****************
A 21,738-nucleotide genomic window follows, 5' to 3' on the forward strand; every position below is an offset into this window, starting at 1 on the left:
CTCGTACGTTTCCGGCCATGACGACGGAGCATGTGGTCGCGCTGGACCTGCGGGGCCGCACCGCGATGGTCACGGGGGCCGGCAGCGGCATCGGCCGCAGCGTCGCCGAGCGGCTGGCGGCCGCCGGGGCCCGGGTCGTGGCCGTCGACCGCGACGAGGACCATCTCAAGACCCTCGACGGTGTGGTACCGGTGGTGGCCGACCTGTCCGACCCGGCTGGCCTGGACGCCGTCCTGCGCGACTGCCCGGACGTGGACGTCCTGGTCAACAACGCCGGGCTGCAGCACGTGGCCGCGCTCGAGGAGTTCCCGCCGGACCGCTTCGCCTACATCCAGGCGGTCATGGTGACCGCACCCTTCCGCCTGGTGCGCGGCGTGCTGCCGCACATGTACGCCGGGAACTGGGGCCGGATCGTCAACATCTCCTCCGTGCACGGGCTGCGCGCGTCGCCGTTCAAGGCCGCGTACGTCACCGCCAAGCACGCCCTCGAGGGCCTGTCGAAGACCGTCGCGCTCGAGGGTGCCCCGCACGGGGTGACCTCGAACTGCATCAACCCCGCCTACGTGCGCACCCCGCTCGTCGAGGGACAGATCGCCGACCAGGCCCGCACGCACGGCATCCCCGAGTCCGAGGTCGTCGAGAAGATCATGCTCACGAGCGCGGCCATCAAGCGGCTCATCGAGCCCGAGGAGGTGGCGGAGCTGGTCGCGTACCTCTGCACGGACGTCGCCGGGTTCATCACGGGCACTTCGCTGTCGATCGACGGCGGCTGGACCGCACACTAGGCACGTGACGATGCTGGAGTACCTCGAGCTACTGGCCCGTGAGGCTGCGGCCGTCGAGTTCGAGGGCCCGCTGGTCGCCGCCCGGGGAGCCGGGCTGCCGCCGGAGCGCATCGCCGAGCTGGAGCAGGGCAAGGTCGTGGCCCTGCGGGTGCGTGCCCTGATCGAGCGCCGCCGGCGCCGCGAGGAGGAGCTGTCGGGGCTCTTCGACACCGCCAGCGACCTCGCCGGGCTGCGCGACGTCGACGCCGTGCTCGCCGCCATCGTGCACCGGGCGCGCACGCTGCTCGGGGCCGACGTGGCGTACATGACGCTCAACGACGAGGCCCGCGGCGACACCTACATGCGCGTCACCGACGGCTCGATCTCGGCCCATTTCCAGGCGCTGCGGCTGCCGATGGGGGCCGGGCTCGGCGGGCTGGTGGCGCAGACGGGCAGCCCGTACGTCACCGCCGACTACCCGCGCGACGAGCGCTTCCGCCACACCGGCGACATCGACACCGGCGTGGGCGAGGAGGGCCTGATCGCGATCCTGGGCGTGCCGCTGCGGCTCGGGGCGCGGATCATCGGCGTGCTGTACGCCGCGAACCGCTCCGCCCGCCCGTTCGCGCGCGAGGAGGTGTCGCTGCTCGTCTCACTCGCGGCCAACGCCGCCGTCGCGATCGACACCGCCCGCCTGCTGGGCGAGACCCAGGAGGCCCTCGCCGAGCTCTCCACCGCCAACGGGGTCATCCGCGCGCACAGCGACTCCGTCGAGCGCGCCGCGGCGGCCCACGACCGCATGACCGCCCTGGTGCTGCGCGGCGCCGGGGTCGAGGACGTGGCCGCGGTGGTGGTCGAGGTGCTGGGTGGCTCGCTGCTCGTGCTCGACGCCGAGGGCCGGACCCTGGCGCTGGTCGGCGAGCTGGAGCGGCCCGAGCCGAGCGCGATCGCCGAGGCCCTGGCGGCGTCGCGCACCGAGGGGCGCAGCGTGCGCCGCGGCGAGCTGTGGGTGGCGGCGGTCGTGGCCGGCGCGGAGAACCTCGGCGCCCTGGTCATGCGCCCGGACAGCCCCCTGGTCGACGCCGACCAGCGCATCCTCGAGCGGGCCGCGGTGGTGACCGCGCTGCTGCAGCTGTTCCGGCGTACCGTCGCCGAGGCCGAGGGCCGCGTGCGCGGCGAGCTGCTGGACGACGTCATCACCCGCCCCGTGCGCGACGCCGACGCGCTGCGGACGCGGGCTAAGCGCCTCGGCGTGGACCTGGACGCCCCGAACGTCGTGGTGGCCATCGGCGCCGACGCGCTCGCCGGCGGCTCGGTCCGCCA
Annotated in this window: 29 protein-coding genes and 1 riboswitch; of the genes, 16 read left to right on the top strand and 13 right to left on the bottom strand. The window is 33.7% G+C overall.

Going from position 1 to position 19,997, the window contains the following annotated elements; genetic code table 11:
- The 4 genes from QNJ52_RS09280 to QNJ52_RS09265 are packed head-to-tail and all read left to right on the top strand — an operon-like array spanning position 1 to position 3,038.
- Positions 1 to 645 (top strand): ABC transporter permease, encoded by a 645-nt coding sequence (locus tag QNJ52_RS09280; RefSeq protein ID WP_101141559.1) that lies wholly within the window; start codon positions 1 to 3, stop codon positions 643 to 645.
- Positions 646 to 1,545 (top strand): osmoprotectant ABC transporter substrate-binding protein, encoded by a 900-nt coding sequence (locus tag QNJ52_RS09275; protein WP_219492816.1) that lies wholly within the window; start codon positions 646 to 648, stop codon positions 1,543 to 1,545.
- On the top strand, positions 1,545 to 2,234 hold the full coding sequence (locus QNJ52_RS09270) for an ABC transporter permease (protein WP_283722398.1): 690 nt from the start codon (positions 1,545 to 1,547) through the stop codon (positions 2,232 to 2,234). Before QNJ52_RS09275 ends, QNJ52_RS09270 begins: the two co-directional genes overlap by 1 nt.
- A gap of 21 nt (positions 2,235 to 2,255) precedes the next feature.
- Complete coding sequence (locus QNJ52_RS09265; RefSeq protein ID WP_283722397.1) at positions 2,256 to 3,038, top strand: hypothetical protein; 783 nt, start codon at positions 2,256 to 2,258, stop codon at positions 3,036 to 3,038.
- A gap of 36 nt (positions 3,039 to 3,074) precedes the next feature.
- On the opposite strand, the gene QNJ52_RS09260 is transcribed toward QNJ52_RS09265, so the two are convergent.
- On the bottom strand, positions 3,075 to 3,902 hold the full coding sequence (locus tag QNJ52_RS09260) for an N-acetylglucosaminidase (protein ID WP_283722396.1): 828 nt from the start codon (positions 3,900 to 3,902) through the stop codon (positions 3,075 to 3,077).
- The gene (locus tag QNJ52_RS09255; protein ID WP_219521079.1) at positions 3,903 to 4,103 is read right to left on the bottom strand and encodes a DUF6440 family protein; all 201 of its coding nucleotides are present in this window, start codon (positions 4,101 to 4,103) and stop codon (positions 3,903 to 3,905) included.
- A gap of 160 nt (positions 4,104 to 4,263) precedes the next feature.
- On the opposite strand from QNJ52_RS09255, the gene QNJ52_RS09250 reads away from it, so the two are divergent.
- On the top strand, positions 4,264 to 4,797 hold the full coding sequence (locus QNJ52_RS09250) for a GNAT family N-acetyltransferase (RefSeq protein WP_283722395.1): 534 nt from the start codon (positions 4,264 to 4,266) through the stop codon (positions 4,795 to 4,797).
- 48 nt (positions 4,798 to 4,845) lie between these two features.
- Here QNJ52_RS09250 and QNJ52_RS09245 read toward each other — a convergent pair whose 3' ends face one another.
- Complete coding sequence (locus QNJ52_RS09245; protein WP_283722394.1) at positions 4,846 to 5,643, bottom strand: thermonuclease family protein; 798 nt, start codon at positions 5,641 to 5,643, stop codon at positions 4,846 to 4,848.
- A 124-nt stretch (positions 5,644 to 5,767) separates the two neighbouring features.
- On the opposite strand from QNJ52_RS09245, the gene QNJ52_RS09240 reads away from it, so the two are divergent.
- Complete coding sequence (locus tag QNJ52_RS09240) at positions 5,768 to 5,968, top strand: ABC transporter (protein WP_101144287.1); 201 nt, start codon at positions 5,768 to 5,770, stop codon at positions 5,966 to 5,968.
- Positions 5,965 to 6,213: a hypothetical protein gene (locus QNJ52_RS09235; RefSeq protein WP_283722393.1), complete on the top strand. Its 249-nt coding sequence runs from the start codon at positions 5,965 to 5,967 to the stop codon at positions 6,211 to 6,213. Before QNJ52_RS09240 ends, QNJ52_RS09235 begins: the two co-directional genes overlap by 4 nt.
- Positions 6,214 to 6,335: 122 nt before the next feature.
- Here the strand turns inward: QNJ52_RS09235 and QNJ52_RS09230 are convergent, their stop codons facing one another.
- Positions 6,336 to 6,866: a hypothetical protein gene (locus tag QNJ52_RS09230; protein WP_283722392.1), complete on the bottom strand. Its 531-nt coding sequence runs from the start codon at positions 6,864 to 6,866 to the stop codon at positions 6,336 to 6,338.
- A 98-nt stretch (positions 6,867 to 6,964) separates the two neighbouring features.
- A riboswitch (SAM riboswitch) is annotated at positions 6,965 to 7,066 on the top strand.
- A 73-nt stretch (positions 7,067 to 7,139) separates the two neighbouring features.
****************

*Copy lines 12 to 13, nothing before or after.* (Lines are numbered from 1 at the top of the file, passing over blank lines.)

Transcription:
- On the opposite strand, the gene QNJ52_RS09260 is transcribed toward QNJ52_RS09265, so the two are convergent.
- On the bottom strand, positions 3,075 to 3,902 hold the full coding sequence (locus tag QNJ52_RS09260) for an N-acetylglucosaminidase (protein ID WP_283722396.1): 828 nt from the start codon (positions 3,900 to 3,902) through the stop codon (positions 3,075 to 3,077).